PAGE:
After Jack Ma dared criticize the Chinese Communist Party at a meeting in Shanghai in October 2020, he lost his respect in China and much of his riches.
After the Shanghai event, Ma disappeared for roughly three months, during which time he was removed from all public events and websites, including the website for the TV show he had previously hosted. The normally upbeat billionaire was notably depressed when Ma made a return appearance.
Meanwhile, the Chinese government conducted an antitrust investigation against Alibaba, and Ma’s mammoth finance firm, Ant Group, was fined more than $1 billion. The industry-wide crackdown felt by many other Chinese IT firms was devastating, wiping away billions of dollars in market capitalization.
After disappearing from public view for a year, Ma reemerged in Japan in December, having apparently relocated his family there in the spring of 2022. According to those close to him, he was busy behind the scenes with pursuits like art collecting and watercolor painting.
According to a Monday BBC story, Ma has returned to China, first making a quick detour in Hong Kong to catch up with friends and check out an art festival before making his way to Hangzhou, where Alibaba’s headquarters are located.
Ma, who used to be a teacher, recently visited a private school in Hangzhou, where he spoke on the future of technology in the classroom, including the impact that AI systems like ChatGPT will have. It was also claimed that he expressed interest in going back into teaching.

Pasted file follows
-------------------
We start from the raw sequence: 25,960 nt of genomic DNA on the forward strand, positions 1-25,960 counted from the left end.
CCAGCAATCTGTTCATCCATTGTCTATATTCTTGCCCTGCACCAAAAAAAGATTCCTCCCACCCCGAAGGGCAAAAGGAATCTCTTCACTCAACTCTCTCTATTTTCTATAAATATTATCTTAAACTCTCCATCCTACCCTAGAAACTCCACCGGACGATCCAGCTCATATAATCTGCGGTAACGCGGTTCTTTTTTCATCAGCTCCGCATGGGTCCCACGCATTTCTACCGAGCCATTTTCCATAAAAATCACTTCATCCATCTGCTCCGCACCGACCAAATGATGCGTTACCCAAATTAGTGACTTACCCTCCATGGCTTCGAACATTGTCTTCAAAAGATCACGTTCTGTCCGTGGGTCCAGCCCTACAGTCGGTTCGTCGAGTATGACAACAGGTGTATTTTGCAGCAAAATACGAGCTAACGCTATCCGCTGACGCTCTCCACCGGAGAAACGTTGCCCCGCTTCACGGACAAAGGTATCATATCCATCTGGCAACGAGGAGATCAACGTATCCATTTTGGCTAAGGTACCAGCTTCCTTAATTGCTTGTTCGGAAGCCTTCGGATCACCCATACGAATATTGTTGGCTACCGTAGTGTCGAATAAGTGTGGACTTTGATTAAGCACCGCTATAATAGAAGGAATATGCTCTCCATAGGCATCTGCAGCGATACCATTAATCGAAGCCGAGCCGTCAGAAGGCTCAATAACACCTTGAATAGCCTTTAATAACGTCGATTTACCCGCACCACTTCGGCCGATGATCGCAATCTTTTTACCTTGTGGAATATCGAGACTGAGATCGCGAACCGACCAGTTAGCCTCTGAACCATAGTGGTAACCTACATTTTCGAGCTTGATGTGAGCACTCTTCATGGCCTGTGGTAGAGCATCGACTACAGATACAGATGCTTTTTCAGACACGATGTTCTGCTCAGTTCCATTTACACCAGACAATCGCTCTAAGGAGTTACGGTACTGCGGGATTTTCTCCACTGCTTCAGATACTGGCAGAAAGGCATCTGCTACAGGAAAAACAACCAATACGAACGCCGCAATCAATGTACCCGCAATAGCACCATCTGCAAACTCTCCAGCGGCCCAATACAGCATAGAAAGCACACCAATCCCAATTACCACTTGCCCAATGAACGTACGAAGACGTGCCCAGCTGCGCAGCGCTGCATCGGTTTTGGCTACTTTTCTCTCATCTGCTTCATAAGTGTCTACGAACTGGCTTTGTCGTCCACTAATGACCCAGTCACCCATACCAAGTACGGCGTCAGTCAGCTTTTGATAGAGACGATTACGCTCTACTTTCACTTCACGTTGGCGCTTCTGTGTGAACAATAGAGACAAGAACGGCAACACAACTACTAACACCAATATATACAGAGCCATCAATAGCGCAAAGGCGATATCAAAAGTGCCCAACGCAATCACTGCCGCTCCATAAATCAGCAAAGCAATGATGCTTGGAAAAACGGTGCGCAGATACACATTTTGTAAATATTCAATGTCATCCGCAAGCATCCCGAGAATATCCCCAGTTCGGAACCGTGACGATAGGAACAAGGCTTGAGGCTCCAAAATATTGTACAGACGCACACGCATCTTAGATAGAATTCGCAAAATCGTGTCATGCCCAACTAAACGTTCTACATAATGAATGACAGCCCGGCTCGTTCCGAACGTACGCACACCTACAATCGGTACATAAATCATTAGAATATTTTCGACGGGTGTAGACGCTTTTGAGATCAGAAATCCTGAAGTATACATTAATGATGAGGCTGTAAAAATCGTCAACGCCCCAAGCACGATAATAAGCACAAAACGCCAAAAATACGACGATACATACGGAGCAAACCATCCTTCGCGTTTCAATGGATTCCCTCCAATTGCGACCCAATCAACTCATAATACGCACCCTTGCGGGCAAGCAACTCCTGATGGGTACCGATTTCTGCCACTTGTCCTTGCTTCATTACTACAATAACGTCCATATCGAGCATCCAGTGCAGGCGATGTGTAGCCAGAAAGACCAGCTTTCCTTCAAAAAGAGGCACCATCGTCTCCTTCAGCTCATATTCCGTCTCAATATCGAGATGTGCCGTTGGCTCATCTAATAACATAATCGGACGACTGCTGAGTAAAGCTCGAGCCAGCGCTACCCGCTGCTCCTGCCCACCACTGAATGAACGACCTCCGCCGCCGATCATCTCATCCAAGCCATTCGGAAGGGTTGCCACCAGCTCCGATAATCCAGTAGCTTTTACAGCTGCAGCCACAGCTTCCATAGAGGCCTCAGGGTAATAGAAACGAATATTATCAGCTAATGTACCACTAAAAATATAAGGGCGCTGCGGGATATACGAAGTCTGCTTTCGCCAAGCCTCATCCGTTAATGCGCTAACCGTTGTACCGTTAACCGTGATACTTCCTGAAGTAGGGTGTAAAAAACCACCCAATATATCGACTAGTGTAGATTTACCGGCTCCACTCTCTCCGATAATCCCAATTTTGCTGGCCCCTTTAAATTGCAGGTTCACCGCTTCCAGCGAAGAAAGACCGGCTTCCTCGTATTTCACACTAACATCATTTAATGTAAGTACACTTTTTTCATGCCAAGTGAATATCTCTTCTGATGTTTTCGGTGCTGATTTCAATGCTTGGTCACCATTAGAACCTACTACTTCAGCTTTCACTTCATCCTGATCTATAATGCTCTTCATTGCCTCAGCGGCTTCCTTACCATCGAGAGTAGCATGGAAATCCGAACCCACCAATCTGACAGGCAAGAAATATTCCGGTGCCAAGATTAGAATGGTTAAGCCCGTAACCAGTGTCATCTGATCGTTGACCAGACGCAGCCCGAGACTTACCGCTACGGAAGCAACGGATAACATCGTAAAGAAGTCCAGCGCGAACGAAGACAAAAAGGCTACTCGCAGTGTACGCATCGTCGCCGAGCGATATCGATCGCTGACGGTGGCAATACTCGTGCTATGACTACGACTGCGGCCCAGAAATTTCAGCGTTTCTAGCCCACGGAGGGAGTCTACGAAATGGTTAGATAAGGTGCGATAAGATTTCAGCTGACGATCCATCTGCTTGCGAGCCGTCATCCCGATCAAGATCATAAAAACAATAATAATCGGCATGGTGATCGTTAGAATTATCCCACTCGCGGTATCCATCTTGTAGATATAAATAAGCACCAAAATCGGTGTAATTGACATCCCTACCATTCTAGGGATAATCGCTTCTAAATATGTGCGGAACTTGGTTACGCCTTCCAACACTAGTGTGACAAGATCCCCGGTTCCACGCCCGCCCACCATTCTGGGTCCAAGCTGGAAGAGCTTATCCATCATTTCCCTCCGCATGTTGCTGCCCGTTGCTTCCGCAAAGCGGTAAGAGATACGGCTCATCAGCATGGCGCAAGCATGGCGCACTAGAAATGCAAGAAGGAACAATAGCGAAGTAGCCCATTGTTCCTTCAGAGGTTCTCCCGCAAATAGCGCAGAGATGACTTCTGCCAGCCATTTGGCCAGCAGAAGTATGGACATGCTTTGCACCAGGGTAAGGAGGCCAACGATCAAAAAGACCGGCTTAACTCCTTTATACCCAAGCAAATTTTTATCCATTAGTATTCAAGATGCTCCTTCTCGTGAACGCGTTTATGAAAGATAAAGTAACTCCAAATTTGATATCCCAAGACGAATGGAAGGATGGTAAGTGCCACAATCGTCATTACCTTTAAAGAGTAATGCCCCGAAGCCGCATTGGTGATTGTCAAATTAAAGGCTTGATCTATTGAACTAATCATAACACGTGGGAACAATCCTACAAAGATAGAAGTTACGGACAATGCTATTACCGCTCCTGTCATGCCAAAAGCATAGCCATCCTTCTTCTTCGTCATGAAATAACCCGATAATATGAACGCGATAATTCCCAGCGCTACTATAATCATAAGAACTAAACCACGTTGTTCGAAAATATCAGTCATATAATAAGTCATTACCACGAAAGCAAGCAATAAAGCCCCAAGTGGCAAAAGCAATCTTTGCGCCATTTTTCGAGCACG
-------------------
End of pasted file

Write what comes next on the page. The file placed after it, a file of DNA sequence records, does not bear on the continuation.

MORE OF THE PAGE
Ma denied discussing his absence and extended period of quiet after criticizing the Chinese government and instead claimed he had been going abroad to study agriculture, as reported by the South China Morning Post (SCMP), which is owned by Alibaba.
The WSJ reported that China’s incoming premier, Li Keqiang, “devoted a large portion of his first news conference earlier this month to reassuring entrepreneurs of Beijing’s support for the private sector.”
Apparently, Li contacted Ma’s Japanese contacts in an effort to get him to visit China, sending a message that the crackdowns were done and that “restrictive laws” on IT businesses will soon be relaxed.
The return of Ma from exile was met with skepticism by those who didn’t believe it would be enough to reassure company owners that doing business under China’s authoritarian regime was once again risk-free.
“I can see how this sort of signals a relaxation but none of the laws and institutions set up to control the private sector have changed,” Fraser Howie, an analyst, told Reuters.
“It doesn’t matter at all to private business because he is already beaten. The state won, Jack has lost control, power, wealth and it’s not coming back,” Howie put it.
King’s College London lecturer Xin Sun told CNBC that he believed “some type of arrangement” had been made between Ma and the Beijing authorities to allow for Ma’s public return to China.
“In so doing, the government intends to signal its warmth towards private sector and investors – if even Jack Ma is perceived as having been pardoned, everyone else should feel safe and welcome,” The Sun remarked.